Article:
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Sustainably Harvested Maple

There’s a lot of hype these days about “healthy foods.” Every week it’s something different. One day it’s extra virgin olive oil, a week later it’s pomegranates, or cactus leaves, or some bizarre looking tropical fruit than can only be consumed via $8 smoothies.

The foods that our society considers to be healthy change everyday. From low-fat to low-cal to certified organic – our definition of health is subjective and ever-changing, and typically focused on weight management. But what about health in a broader sense? What types of foods are good for our environment, our economy, or our communities?

Sustainably harvested foods, such as pure organic maple syrup and maple sugar, have a lower carbon footprint than those produced via industrial agriculture. They pollute less, waste less, and help to recycle profits back into the local economy.

Industrial processing plants used to make the high fructose corn syrup used in table syrup require incredible amounts of energy and fuel to operate, and produce large amounts of waste that are difficult to dispose of. Since small family farms that make maple syrup typically live off of the land they farm, they tend to take better care of the soil, and focus on preserving the forest for future generations.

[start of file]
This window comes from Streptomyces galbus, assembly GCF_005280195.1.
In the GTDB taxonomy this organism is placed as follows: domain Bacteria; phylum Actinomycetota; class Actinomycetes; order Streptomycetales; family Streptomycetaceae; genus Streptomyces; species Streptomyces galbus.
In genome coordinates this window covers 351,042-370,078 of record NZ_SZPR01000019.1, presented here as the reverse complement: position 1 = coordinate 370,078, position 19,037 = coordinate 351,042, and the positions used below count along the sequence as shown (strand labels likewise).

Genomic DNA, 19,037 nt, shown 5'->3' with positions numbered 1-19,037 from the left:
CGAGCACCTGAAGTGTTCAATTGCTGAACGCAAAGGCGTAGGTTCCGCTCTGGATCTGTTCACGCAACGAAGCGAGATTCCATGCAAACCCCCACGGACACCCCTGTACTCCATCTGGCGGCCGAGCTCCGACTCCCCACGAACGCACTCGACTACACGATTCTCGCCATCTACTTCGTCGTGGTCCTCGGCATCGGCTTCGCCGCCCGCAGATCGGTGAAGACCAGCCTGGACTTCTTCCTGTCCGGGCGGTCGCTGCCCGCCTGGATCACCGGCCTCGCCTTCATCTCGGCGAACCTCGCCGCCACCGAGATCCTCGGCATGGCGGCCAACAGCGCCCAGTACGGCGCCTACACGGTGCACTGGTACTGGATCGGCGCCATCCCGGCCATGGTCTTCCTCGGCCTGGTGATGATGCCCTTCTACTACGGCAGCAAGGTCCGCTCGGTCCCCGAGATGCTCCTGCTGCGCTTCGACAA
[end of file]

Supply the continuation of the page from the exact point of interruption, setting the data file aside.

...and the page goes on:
In addition to being healthier for the environment, pure maple syrup and other sustainably produced foods are also healthier for the economy. Money spent on products from small family maple syrup farms typically stays within the local economy as farmers reinvest their profits in local labor and supply markets.

While sustainably produced food sometimes costs a few dollars more, so does a water purification system, or nutrient fortified milk, and plenty of people are willing to ante up for those. Eating right now can also help to prevent expensive medical bills in the future, due to unhealthy ingredients in “cheaply made” food. So when it comes to protecting the health of our bodies, our environment, and our communities, if your pure maple syrup costs a few extra dollars – it’s probably worth it.